We meet the writer, composer and stars of Australia’s first ever TV ‘Soap’ Opera.
You might be surprised to learn that Opera Australia’s newest production won’t be coming to your nearest opera house or concert hall. In fact, you won’t even need to leave the comfort of your own home. The company has taken a bold step with the intention of making opera more accessible than ever before by commissioning a brand new Australian work devised especially for television.
Produced in conjunction with ABC TV Arts and independent company Princess Pictures, The Divorce is the company’s first TV-opera. It’s being billed as a modern musical ‘soap opera’, and it boasts a stellar line-up of singers from both stage and screen, plus two of Australia’s favourite creative minds. Elena Kats-Chernin, one of the country’s most successful and popular composers, has produced a dazzling musical score to a sharp and witty libretto by celebrated playwright and novelist, Joanna Murray-Smith.
This latest brainchild of OA Artistic Director Lyndon Terracini is one of the company’s most ambitious projects to date and it’s quite unlike anything they’ve done before. Granted, made-for-TV opera isn’t an entirely new concept (a few notable examples including Gian Carlo Menotti’s Christmas tale Amahl and the Night Visitors (1951) and Benjamin Britten’s pacifist ghost story Owen Wingrave from 1971), but nowadays operas commissioned for television are an increasingly rare breed.
Whether or not it’s ever really caught on, as an attempt to bridge ‘high art’ and popular culture, TV-opera is a great idea on paper. On a production level it’s a bit of a logistical nightmare, and there’s been a lot of learning on the fly for the cast and crew in this one. But OA has embraced the risk, taking the bull by the horns as it were with a new production that might well capture the imagination of the Australian public.
The Divorce will air nationally on the ABC in four episodes, just like a television miniseries, and will be available via limited cinema release as a feature film. You’ll also be able to catch episodes online through ABC iview, so there are plenty of ways to get in on the action. Viewers can expect a good comedy, despite the serious title, with a healthy dose of drama (it is a soap opera, after all). And like any good daytime soap, this divorce has a dynamic power couple at the centre of the split.
Jed and Iris Fielding have it all, or so you’d think. They’re what you’d call well-to-do, and have lived the high life at their magnificent home for many years. As the country’s leading art critic, Jed’s influence is felt all over the art world, a standing that has helped him build quite the empire according to musical theatre veteran John O’May, who plays Fielding in The Divorce. “Jed rules the world in which he lives,” he says.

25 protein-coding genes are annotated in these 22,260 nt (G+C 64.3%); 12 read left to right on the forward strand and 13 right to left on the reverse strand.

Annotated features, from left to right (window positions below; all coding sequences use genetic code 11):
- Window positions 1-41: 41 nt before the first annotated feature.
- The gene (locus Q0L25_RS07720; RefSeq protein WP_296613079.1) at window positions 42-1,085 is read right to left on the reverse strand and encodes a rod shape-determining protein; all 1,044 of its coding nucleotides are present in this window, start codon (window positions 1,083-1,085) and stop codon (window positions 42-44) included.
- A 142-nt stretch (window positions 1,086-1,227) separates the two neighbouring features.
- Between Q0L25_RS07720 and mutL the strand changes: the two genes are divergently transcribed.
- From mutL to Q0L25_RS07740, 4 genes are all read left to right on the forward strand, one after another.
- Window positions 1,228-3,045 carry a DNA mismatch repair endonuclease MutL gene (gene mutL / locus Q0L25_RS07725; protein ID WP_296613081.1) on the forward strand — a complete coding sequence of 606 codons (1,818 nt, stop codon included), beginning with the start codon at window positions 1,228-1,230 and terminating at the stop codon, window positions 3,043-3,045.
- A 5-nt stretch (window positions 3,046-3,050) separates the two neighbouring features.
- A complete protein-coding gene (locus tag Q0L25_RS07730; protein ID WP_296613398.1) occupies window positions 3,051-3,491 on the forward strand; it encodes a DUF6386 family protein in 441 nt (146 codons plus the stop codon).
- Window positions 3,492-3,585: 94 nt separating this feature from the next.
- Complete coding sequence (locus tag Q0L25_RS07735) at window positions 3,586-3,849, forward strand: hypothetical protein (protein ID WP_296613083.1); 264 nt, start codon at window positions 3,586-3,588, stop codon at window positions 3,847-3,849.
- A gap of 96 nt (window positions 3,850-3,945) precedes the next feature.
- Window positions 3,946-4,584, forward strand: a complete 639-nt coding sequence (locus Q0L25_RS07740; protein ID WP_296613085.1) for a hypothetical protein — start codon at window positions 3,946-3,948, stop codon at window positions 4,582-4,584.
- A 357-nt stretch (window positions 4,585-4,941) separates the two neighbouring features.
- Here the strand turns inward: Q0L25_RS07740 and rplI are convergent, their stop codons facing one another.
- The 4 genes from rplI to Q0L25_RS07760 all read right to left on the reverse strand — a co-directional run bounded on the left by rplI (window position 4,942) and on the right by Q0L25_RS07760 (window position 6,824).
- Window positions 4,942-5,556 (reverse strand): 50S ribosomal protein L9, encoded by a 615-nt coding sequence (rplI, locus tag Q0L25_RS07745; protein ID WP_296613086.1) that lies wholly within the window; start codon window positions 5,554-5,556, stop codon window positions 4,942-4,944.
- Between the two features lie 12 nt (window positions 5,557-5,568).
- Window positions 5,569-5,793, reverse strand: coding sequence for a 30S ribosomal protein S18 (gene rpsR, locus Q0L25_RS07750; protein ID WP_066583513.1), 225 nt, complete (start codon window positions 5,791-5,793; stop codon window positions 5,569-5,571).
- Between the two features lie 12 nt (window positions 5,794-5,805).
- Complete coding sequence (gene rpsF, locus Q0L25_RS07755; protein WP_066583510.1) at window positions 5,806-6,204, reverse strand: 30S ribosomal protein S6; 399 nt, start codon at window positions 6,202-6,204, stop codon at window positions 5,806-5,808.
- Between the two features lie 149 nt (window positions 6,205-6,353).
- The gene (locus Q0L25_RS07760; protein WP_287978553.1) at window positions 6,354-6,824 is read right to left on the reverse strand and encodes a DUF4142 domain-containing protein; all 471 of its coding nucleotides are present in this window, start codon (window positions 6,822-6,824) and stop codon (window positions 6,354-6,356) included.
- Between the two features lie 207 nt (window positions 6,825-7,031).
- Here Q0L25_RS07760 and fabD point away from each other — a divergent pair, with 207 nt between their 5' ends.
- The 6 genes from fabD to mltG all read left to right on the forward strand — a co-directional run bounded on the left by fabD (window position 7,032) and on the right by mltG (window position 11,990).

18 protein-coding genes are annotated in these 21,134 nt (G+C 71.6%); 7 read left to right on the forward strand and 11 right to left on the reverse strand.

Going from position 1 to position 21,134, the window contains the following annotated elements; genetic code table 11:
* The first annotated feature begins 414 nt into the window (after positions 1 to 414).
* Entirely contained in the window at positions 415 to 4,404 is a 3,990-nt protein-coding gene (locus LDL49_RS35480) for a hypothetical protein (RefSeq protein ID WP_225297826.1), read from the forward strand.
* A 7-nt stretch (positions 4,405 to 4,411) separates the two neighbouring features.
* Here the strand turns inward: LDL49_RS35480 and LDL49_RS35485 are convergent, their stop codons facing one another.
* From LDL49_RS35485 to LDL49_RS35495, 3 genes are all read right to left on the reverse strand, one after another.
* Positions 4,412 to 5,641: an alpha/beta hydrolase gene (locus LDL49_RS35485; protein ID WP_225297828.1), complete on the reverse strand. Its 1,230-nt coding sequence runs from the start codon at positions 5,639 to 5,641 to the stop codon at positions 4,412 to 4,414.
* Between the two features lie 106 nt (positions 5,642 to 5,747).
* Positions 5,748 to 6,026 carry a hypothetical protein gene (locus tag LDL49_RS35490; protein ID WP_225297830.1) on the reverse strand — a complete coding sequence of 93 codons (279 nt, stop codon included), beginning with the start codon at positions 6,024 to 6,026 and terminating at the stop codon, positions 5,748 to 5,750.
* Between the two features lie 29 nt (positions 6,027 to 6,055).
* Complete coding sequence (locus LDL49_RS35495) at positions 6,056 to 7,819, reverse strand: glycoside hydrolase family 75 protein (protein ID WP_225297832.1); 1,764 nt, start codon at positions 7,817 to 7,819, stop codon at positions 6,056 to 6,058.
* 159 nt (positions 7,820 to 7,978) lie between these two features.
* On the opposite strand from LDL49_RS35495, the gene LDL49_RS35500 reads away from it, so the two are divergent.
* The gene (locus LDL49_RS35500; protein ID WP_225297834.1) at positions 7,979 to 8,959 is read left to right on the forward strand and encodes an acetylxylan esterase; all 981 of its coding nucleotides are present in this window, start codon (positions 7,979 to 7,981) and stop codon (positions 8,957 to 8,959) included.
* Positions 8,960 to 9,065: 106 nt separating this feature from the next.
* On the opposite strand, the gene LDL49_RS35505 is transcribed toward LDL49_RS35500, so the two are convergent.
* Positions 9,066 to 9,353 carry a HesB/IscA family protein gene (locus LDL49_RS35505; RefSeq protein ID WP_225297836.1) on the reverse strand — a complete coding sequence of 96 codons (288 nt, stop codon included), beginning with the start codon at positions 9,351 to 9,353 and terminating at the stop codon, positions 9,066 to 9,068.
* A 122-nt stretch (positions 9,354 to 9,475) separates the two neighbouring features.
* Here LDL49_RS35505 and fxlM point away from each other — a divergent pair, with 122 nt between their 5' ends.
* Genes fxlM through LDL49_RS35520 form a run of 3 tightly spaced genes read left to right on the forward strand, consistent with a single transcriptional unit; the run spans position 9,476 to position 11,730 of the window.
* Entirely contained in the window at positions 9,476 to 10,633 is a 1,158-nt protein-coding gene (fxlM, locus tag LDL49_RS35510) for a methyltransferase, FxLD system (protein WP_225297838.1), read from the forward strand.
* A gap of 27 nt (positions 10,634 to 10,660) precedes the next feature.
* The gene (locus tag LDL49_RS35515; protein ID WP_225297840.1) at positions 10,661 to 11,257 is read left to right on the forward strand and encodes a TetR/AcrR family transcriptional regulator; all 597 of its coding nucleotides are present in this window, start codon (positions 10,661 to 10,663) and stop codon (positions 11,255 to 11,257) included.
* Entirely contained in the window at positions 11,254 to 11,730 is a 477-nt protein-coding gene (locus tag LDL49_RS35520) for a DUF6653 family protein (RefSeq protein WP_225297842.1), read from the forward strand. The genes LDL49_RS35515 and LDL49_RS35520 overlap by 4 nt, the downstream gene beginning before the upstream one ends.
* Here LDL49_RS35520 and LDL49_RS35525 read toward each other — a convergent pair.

Playing opposite O’May, as Jed’s glamorous and charismatic wife Iris, is the remarkable Marina Pryor, who I caught up with during an eventful day on set. She describes the couple as quite “sophisticated” (spoken with a smile and a slight faux-posh drawl).
That’s no surprise, judging by our current location. We’re at the magnificent Werribee Mansion, 30-minutes west of Melbourne. Built in the 1870s, the Italianate façade is the picture of elegance and refinement. Inside I find that the 19th-century manor has been transformed completely. Large, white, abstract sculptures line the entrance, and a range of modern art pieces and furniture are scattered throughout the rooms in order to recreate Jed’s unique aesthetic taste.
Jed and Iris have been passionately married for years, but of late there’s been trouble in paradise, so to speak, and the pair have mutually decided to call it quits. “Both of them are sick of each other,” explains Pryor. “They’re angry at each other, and they know each other far too well.” The divorce, though, is apparently a happy one, and the Fieldings jointly decide to celebrate this most amicable of dissolutions by throwing a lavish party at their opulent home.
It’s around midday when I’m ushered inside, but you wouldn’t know as all natural light has been blocked out from impinging on the set and, judging by the ambience, I could be in a nightclub at 2am. Upbeat jazz and a sultry, smoky haze conjure a pretty seedy vibe, enhanced by a lurid mix of aquamarine and pink lighting. I’m not sure how far into the party they’re shooting, but if the energy in the next room is anything to go by then I’m guessing it’s in full swing.
“Guests include a fan dancer and a man in drag decked out in frilly white taffeta. The lascivious Don Giovanni would have been quite at home”
There’s a crowd of party guests high on excess, dancing and laughing and whooping as they take sip after sip of champagne. They sure make it look like a heap of fun, even though the champagne’s fake and they keep replaying the same song over and over. But still, this is one fancy bash, and the night promises to be full of debauchery and frivolity. More guests are sent in, including a fan dancer and a man in drag decked out in frilly white taffeta, which really gets the party going. From what I’m seeing, I think the lascivious Don Giovanni would have been quite at home.
Librettist Joanna Murray-Smith always knew the setting would be an exuberant party. Like she did in her libretto to Paul Grabowsky’s 2002 opera Love in the Age of Therapy, the playwright and novelist clearly enjoys designing mixed-up domestic dramas. The Divorce is another comedy of manners, with a fabulously witty plot featuring some delicious twists and turns (and naturally, each episode ends in a nail-biting, soapie-style cliffhanger). There’s also a tangled web of relationships that’d rival Mozart’s Marriage of Figaro, or even The Bold and the Beautiful.
You’ll find no spoilers here, but it should suffice to say that Jed and Iris haven’t exactly remained faithful. Iris’s sister Louise (Lisa McCune) is in the mix, as well as conservative young hottie William (Matt McFarlane) who’s also the object of desire of the Fieldings’ high-strung, cash-strapped personal assistant Caroline (Kate Miller-Heidke). Waiter/wannabe-artist Toby (Hugh Sheridan) is at the party hoping to get a gig, though he gets more than he bargained for when Jed uses him to get out of a messy situation. Then there’s the Fieldings’ best friends Ellen and Patrick (Melissa Madden Gray and Peter Cousens), who have their own, fairly emotional journey over the course of the night.